Carrying a Credit Card Balance Won’t Improve Your Credit. Here’s Why You Shouldn’t Fall for This Common Myth

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There’s a commonly held — but totally false — belief that you need to carry a balance on your credit card to build credit. This myth couldn’t be further from the truth, but experts say they often still hear it from credit card holders.

“This is the myth that I’ve been trying to bust my entire career,” says Beverly Harzog, a credit card expert and consumer finance analyst for U.S. News & World Report. “In essence, you believe that you have to pay interest in order to get a good credit score, but you can get a great credit score for free. It just takes time and patience, and paying your bills on time.”

That’s because your payment history — showing you can pay your bills on time each month, over time — is the most influential factor in your credit score. And keeping your balances low (or ideally no balance at all) also has a positive effect on the second-most influential factor, credit utilization ratio.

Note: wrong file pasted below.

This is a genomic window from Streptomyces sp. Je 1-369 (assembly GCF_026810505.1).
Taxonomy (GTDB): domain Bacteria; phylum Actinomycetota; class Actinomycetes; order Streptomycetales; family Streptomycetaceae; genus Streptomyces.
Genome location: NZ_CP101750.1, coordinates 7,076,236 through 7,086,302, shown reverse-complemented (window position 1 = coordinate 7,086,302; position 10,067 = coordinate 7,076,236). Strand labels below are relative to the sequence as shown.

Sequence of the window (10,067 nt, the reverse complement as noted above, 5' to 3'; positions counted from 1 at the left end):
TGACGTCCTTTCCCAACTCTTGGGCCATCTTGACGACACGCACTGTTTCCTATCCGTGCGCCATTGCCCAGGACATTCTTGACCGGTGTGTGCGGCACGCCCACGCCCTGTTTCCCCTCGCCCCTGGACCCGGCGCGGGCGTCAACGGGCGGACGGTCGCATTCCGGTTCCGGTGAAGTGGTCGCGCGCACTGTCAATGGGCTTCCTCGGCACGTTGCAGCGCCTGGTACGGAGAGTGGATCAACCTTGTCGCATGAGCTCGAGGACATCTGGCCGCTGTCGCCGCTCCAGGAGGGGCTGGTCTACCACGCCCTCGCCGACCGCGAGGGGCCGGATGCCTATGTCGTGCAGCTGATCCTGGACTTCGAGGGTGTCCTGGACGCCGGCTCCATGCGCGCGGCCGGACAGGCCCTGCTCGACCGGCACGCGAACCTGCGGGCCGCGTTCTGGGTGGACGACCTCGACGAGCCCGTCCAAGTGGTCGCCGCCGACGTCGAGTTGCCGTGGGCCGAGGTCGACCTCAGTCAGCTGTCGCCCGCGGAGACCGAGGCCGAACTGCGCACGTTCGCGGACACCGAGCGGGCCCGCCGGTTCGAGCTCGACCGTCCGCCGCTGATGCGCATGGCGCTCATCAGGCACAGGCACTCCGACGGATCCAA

“It’s not necessary for you to carry a balance in order to build good credit,” says Anna N’Jie-Konte, CFP and founder of Dare to Dream Financial Planning. “What is necessary is showing that you use the card and that you pay it. That’s the most fundamental thing.”

Here’s everything you need to know about building your credit score so you can avoid falling for this common myth, and what to do if you’re currently carrying a balance on your credit card. 

How Carrying a Balance Affects Your Credit Score

There’s essentially “no benefit” to carrying a balance on your credit card, says Larry Sprung, CFP and founder of Mitlin Financial.

For starters, carrying a balance is expensive. Each day you don’t pay your statement balance in full past the monthly due date, you’ll accrue interest on the remaining balance until it’s paid. That can lead to a slippery slope of long-term debt, since most credit cards charge very high APRs — anywhere from 10% to more than 25% —  on balances you carry. 

Carrying a balance can also increase your credit utilization ratio. That’s the amount of total available credit you’re using compared with the total amount of credit that’s available to you. If you have a $5,000 credit limit, and carry a $3,000 balance month to month, for example, you’d have a high 60% utilization rate. Experts recommend keeping this ratio under 30%, though under 10% is ideal for credit-building. An increase in utilization has the potential to decrease your credit score, because it signals to lenders that you may be experiencing financial difficulty.